Volume for Samourai Wallet’s non-custodial Bitcoin mixer, Whirlpool, tripled last month, with the service processing more than $10 million worth of Bitcoin (BTC).
According to data published to Twitter by Whirlpoolstats’ Matt Odell, March activity comprised 40% of the then-total volume produced by Whirlpool since its launch in May 2019.
Whirlpool mixer sees record activity
Samourai Wallet’s Whirlpool has seen a notable increase in user activity during 2020 so far.
While Whirlpool saw a retraction in user activity at the end of 2019 after posting a record of 303.55 BTC in volume during October, each month of Q1 2020 set consecutive records for the number of Bitcoin’s mixed on the platform.
Monthly BTC volume on Whirlpool. Source: Matt Odell
In January, a new record of 356.65 BTC was set, followed by 529.05 BTC in trade during February, and 1,523.45 BTC in March.
April appears on-course to set yet another record for the service — with 1,020.80 BTC or 67% of March’s total having been mixed just 11 days into the month.
Whirlpool targets mobile users
Upon launch, Whirlpool claimed to comprise the first mobile-first Bitcoin mixing service.
The service uses CoinJoin to shuffle UTXO’s and mitigate any deterministic links between them. According to Samourai, each mixing cycle can be interpreted 1,496 different ways, with further cycles increasing interpretations exponentially.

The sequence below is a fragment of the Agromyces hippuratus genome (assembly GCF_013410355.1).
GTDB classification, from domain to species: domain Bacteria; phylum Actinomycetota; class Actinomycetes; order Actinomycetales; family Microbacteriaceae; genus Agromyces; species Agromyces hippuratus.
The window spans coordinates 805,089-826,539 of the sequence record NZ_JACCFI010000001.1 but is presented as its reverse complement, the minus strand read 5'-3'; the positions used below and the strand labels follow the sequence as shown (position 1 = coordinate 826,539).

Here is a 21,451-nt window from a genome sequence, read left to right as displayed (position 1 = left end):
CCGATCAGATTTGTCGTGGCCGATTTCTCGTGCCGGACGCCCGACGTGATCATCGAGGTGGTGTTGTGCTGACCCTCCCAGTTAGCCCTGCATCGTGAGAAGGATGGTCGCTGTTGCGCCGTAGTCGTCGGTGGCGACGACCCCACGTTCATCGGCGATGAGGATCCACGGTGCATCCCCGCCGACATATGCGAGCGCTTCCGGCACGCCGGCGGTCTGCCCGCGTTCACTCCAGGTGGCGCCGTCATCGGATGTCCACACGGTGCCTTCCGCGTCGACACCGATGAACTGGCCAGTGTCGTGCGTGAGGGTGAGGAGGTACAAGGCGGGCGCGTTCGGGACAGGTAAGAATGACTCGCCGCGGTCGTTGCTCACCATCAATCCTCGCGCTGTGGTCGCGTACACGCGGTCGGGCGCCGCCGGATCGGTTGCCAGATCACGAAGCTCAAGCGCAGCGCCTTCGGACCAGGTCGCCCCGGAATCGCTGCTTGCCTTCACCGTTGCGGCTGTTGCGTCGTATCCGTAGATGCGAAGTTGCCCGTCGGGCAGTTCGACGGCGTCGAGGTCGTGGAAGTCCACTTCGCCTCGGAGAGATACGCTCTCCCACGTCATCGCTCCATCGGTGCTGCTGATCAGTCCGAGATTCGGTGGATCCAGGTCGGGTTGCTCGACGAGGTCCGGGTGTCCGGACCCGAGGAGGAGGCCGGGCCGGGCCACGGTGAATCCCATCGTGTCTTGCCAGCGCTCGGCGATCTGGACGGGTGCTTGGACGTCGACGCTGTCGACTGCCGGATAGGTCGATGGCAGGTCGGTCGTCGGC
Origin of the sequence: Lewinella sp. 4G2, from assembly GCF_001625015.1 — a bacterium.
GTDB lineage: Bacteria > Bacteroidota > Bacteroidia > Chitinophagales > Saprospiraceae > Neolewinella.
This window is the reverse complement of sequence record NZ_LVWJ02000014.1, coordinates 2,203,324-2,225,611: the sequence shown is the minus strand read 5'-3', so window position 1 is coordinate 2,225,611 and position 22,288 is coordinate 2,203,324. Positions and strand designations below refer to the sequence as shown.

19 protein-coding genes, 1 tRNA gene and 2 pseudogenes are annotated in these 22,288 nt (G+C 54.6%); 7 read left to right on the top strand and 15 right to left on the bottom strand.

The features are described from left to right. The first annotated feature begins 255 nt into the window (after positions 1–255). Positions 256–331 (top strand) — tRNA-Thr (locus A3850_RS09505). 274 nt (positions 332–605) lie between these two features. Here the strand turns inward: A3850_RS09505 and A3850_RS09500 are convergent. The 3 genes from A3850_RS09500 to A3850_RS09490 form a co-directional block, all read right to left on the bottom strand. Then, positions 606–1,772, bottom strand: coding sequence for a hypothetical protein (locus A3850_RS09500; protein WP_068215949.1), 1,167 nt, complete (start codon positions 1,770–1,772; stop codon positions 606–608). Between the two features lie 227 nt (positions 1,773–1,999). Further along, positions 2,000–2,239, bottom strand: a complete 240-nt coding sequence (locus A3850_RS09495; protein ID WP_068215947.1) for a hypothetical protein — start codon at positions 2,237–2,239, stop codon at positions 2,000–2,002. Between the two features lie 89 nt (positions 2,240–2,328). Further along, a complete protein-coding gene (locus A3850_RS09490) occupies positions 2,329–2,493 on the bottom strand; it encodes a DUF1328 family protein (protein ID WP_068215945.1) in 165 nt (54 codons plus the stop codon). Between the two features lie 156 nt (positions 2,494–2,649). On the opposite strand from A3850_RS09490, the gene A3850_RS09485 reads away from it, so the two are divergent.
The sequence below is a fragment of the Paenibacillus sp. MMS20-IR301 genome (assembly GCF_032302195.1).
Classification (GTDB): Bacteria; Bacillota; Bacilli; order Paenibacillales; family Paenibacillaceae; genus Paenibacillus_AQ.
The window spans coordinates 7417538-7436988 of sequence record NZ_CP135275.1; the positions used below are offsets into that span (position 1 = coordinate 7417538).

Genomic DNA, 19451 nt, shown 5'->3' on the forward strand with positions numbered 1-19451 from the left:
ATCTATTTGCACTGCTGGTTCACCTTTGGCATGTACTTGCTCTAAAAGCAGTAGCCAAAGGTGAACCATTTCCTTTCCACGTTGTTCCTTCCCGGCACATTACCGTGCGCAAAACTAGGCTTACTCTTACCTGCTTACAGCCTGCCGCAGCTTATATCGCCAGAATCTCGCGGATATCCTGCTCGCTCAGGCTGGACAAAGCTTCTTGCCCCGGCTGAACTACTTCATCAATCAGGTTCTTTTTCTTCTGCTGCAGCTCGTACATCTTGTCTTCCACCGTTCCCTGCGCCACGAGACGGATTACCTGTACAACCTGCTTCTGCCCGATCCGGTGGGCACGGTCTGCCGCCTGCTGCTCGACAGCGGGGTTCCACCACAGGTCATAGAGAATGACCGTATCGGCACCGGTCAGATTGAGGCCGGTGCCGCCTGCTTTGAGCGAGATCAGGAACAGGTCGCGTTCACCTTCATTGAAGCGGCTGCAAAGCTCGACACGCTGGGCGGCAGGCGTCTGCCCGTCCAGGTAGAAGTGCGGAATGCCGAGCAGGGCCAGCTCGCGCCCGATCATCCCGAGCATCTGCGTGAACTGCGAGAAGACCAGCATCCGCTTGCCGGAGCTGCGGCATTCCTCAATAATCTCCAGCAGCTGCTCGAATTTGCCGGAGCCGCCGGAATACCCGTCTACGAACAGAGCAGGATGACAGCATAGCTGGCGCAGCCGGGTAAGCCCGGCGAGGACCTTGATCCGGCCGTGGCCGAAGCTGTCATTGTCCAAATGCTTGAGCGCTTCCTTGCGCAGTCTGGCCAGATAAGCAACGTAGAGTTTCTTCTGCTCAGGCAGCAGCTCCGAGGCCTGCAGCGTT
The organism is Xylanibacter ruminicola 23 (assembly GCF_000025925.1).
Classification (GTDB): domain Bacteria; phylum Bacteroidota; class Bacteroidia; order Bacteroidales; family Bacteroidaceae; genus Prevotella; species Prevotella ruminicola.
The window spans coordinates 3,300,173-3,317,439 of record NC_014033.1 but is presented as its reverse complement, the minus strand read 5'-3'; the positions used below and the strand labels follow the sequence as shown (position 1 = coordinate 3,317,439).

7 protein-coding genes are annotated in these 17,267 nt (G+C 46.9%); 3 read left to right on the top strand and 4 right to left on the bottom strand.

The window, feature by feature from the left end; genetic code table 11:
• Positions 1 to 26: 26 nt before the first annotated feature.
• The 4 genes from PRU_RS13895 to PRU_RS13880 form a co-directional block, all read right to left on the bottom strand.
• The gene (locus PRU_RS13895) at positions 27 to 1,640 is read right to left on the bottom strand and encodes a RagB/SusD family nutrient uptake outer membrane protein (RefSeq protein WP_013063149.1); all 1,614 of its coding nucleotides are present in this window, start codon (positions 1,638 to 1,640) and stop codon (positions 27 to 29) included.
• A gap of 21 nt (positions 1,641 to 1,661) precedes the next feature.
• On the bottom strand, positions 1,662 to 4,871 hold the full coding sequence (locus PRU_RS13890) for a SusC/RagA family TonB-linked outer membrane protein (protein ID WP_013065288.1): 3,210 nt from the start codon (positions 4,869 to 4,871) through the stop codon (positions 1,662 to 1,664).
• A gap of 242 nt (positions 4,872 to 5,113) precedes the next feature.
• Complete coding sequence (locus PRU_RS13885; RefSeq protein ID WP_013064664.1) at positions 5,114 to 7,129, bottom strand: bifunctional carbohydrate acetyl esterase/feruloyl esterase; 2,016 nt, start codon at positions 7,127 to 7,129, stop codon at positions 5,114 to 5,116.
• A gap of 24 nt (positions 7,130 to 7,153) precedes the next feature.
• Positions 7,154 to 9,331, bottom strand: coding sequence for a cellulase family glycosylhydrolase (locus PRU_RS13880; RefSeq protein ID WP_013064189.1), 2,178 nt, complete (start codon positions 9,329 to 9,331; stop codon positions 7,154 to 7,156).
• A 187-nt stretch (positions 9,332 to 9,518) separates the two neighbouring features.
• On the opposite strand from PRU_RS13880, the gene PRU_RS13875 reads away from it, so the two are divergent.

User funds are grouped into pools of 0.01 BTC, 0.05 BTC, and 0.5 BTC when mixed. The 0.05 BTC and the 0.5 BTC pools have generally oscillated between comprising the largest pool by monthly volume.
Users turn to CoinJoin services amid tightening KYC
The increase in Whirlpool volume comes amid tightening regulations from governments seeking to comply with Financial Action Task Force (FATF) recommendations and enhanced anti-money laundering requirements on regulated centralized exchanges.
In December 2019, crypto exchange Binance Singapore reportedly froze a customer’s funds amid an investigation into a transaction that had been mixed using Wasabi wallet’s CoinJoin service.
A Binance representative told Cointelegraph that its Singaporean exchange “does not tolerate any transactions directly and indirectly associated with gambling, P2P, and especially darknet/mixer sites.”
In February 2020, Ohio local Larry Harmon was arrested for allegedly operating the darknet Bitcoin mixing service Helix from 2014 until 2017. IRS Criminal Investigation head, Don Fort, stated that “the sole purpose of Harmon’s operation was to conceal criminal transactions from law enforcement on the Darknet.”